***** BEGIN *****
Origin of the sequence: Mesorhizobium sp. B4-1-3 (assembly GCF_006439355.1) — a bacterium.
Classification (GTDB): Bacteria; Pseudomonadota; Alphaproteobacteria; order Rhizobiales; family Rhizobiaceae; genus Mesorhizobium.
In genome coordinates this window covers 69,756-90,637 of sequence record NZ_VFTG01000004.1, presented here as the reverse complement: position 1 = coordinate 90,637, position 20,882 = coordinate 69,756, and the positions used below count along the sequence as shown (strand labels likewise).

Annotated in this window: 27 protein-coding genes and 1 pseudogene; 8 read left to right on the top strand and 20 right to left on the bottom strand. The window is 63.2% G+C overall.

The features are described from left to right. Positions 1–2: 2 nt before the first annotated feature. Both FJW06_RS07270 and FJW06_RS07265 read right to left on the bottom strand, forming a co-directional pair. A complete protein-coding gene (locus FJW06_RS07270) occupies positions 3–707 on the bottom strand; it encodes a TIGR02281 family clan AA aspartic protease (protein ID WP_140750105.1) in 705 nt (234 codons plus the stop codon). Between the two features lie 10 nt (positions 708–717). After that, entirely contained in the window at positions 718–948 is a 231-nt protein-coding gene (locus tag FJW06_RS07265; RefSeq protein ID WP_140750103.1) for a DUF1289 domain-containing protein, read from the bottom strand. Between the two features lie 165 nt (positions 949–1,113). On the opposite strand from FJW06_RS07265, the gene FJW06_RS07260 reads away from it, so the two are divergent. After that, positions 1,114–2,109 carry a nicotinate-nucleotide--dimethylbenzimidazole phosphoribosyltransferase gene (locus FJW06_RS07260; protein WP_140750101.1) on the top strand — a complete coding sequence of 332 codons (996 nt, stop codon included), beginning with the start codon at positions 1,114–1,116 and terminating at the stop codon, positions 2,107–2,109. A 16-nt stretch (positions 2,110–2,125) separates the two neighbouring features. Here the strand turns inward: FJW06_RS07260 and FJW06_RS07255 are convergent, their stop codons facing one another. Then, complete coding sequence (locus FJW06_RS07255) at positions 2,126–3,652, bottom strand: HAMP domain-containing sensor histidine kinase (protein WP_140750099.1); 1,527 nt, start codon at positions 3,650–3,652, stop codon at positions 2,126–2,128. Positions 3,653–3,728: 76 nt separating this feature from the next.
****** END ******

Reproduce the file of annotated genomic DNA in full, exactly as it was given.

Origin of the sequence: Mesorhizobium sp. B4-1-3 (assembly GCF_006439355.1) — a bacterium.
Classification (GTDB): Bacteria; Pseudomonadota; Alphaproteobacteria; order Rhizobiales; family Rhizobiaceae; genus Mesorhizobium.
In genome coordinates this window covers 69,756-90,637 of sequence record NZ_VFTG01000004.1, presented here as the reverse complement: position 1 = coordinate 90,637, position 20,882 = coordinate 69,756, and the positions used below count along the sequence as shown (strand labels likewise).

Annotated in this window: 27 protein-coding genes and 1 pseudogene; 8 read left to right on the top strand and 20 right to left on the bottom strand. The window is 63.2% G+C overall.

The features are described from left to right. Positions 1–2: 2 nt before the first annotated feature. Both FJW06_RS07270 and FJW06_RS07265 read right to left on the bottom strand, forming a co-directional pair. A complete protein-coding gene (locus FJW06_RS07270) occupies positions 3–707 on the bottom strand; it encodes a TIGR02281 family clan AA aspartic protease (protein ID WP_140750105.1) in 705 nt (234 codons plus the stop codon). Between the two features lie 10 nt (positions 708–717). After that, entirely contained in the window at positions 718–948 is a 231-nt protein-coding gene (locus tag FJW06_RS07265; RefSeq protein ID WP_140750103.1) for a DUF1289 domain-containing protein, read from the bottom strand. Between the two features lie 165 nt (positions 949–1,113). On the opposite strand from FJW06_RS07265, the gene FJW06_RS07260 reads away from it, so the two are divergent. After that, positions 1,114–2,109 carry a nicotinate-nucleotide--dimethylbenzimidazole phosphoribosyltransferase gene (locus FJW06_RS07260; protein WP_140750101.1) on the top strand — a complete coding sequence of 332 codons (996 nt, stop codon included), beginning with the start codon at positions 1,114–1,116 and terminating at the stop codon, positions 2,107–2,109. A 16-nt stretch (positions 2,110–2,125) separates the two neighbouring features. Here the strand turns inward: FJW06_RS07260 and FJW06_RS07255 are convergent, their stop codons facing one another. Then, complete coding sequence (locus FJW06_RS07255) at positions 2,126–3,652, bottom strand: HAMP domain-containing sensor histidine kinase (protein WP_140750099.1); 1,527 nt, start codon at positions 3,650–3,652, stop codon at positions 2,126–2,128. Positions 3,653–3,728: 76 nt separating this feature from the next.